The Low-Carbon Diet: Good For You, Great For The World

The Low-Carbon Diet: Good For You, Great For The World

There is a new, trendy diet that’ll help you lose weight and reduce carbon emissions at the same time. It’s called the low-carbon diet.

And no, it has nothing to do with the popular low-carb diet. The one we’re talking about is all about the environment and carbon emissions.

The world is a big place, but it’s starting to feel the strain of sustaining our appetite for culinary delights. So let’s cut down our footprint with a green diet.

Every year the average household produces tonnes of carbon dioxide. Altogether, that’s 20% of our total carbon emissions.

Fortunately, there is a new diet to help you slim down and cut your carbon emissions at the same time.

Creative Cooking

The low-carbon diet is designed to limit our individual greenhouse emissions by cutting down on carbon-heavy foods.

Favorites, like red meat and dairy, produce the highest amounts and should be eaten in moderation.

Environmental scientist Ben Reay from Carbon Neutral believes implementing the diet is simply a matter of balancing your time and learning to cook creatively.

If you learn a few vegetarian combinations, or use a meat substitute, you can have a tasty option that is at least 60% better for the environment.

Breathe Easy

Reay says the reason mass-produced food like red meat and pre-packaged goods are so eco-intensive is because of their production.

If you’re looking at a breakdown of where carbon emissions come from, around 80% come from the production of food while transport contributes about 11%.

The production of red meat, for example, requires large amounts of water and livestock feed and produces liberal amounts of methane.

It takes more than 15,000 liters of water to produce a single kilo of beef, and red meat produces 150% more carbon emissions than chicken or fish.

You only have to avoid meat for one day and you are doing more for the environment than buying everything locally”, Reay says.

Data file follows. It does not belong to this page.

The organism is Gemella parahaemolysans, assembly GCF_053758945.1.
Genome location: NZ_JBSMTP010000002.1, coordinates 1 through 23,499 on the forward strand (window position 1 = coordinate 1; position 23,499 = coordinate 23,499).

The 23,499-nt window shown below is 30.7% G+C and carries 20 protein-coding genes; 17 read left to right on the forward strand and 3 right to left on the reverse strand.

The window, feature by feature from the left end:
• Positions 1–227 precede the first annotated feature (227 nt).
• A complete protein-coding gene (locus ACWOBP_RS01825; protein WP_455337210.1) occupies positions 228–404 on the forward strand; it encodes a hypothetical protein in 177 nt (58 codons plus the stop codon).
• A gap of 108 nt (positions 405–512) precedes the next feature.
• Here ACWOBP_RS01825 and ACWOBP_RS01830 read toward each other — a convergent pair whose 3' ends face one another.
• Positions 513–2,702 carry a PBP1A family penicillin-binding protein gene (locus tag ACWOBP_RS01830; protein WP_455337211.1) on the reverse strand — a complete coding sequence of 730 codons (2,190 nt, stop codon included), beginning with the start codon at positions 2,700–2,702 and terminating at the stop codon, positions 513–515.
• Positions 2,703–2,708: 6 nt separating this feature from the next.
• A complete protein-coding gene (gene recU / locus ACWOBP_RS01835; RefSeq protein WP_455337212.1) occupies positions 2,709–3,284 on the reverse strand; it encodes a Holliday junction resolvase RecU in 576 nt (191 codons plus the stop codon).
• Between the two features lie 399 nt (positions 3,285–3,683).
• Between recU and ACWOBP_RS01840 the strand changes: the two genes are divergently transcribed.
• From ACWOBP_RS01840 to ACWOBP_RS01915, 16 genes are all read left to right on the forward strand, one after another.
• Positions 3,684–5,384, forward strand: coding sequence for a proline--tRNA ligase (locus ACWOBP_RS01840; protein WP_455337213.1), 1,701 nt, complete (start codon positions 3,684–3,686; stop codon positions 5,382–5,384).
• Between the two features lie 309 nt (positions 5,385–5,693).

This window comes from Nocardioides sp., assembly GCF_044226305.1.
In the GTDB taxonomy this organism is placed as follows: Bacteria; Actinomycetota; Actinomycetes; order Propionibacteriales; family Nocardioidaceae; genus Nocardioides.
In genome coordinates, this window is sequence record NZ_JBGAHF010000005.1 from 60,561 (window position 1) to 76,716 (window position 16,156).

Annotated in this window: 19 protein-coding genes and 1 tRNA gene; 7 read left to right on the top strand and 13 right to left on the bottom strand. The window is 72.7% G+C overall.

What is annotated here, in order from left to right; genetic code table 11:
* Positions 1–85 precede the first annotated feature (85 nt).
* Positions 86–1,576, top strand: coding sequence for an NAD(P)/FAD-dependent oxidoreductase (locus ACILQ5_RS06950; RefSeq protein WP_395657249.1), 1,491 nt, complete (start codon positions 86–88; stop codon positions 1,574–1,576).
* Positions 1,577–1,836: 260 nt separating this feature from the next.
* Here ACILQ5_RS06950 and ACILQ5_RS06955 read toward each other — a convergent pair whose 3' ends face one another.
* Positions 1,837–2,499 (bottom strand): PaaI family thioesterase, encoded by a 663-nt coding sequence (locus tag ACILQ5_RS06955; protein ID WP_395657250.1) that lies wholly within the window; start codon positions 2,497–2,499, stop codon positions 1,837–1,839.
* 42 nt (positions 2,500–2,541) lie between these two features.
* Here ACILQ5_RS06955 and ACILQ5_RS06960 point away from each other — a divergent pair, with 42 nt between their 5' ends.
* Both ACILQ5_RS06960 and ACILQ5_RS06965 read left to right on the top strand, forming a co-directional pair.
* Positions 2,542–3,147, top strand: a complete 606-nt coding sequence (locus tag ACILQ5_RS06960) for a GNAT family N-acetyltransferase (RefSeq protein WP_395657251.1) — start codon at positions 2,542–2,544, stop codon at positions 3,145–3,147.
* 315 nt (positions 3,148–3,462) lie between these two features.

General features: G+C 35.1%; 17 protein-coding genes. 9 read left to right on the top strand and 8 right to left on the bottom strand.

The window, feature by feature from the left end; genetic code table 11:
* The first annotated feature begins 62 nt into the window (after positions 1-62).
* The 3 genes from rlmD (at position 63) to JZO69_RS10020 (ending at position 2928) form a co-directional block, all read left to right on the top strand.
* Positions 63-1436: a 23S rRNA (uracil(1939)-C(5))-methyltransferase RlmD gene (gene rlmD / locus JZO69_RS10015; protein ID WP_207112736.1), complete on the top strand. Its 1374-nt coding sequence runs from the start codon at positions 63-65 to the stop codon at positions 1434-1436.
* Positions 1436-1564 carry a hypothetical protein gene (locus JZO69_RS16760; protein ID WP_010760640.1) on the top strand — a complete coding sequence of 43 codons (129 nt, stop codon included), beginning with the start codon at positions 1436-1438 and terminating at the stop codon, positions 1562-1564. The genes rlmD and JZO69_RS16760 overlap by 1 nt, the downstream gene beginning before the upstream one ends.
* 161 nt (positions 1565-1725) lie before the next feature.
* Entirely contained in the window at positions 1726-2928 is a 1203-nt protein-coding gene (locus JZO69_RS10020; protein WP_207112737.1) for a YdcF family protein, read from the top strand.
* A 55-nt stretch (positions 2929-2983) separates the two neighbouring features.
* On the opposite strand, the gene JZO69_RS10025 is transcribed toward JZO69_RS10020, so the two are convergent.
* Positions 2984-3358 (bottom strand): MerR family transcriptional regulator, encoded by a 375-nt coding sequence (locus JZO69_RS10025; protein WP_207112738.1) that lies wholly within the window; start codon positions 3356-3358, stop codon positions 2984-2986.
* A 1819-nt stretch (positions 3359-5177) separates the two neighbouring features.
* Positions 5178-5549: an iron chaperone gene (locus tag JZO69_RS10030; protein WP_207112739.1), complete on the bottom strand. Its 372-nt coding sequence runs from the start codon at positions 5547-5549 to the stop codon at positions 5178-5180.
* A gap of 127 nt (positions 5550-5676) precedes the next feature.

While the carbon produced through the transportation of food goods is small next to the impact of red meat production, it is easy to combat and will take you one step closer to reducing your carbon footprint.

Eating only seasonal fruits and vegetables bought from your local market will cut your footprint by reducing the demand for imported goods.

Eat Right

Cutting down your meat intake can lower your risk of chronic ailments like heart disease, cancer, and diabetes.

It’s not necessary to cut meat out of your diet completely; choose fish for omega-3, or chicken, which is rich in protein. Both contain all of the amino acids.

Reay suggests caution when replacing red meat with fish as “there are some fish you should never eat [as they aren’t sustainably fished], and there are others that are good to eat sometimes for your health and the environment.

Meatless Mondays is an initiative that began in the US in 2003, which, as the name suggests, cuts down your meat intake by approximately 15% a week by going without every Monday night.

What About Me?

Apart from the obvious advantages of reducing your environmental impact and providing a healthier alternative to a meat-heavy diet, the low carbon diet will lighten the pressure on your hip pocket.

Reay considers the financial benefits by looking at the dollar cost per kilo of carbon dioxide. “Oils, fruits, and cereal are less than a kilo of carbon per dollar… whereas meat is about three kilos per dollar”, he says.

Just taking meat off the menu one night a week will significantly impact your wallet.

Complement the financial benefit by only shopping at local markets, thereby stimulating the local economy, and enjoy the savings.

Top 10 Tips For The Low-Carbon Diet

If you want to have an impact on the environment and get fit at the same time, follow the low-carbon diet and below kitchen tips:

1. Eat Less Meat

Choose chicken or fish instead of beef and take a night off from meat each week.

2. Assist Community Effort

Reay suggests “a combined effort between food producers, retailers, and consumers” will not only cut your individual footprint but help your community.

3. Eat Seasonally

Only eat fruit and vegetables that are in season. Avoid picking up tropical fruits like watermelon and mango during winter.

4. Buy Locally

Go to your local markets and buy from there. Not only are you reducing your emissions but you are promoting your local economy.

5. Use Your Space

Use your stovetop carefully by matching heat rings to saucepan size, and keeping lids on saucepans will help food heat faster.

6. Read The Label

Say no to packaged food grown or processed interstate, or worse, internationally.

7. Cook In Batches

Warming up the oven creates more emissions than using the microwave. So, prepare several dishes at once and freeze them for later on in the week. A full freezer works more efficiently.

8. Grow Your Own

There is nothing like having your own veggie patch in the backyard; it gets you outdoors while providing you with a virtually carbon-free healthy alternative.

9. Eat Raw

The less you have to cook, the more emissions you save.

10. Save Energy

Keep up your energy saving by turning off unused appliances and lights and recycling packaging properly.

Conclusion

As you can see, there are small things you can do to positively impact the environment. Next time you cook, keep in mind all these tips to cut your carbon emissions.

Not only you’ll do good things for the environment, but you’ll also slim down in a healthy and natural way.

So choosing a low-carbon diet is good for both your body and the environment. It’s a win-win situation.

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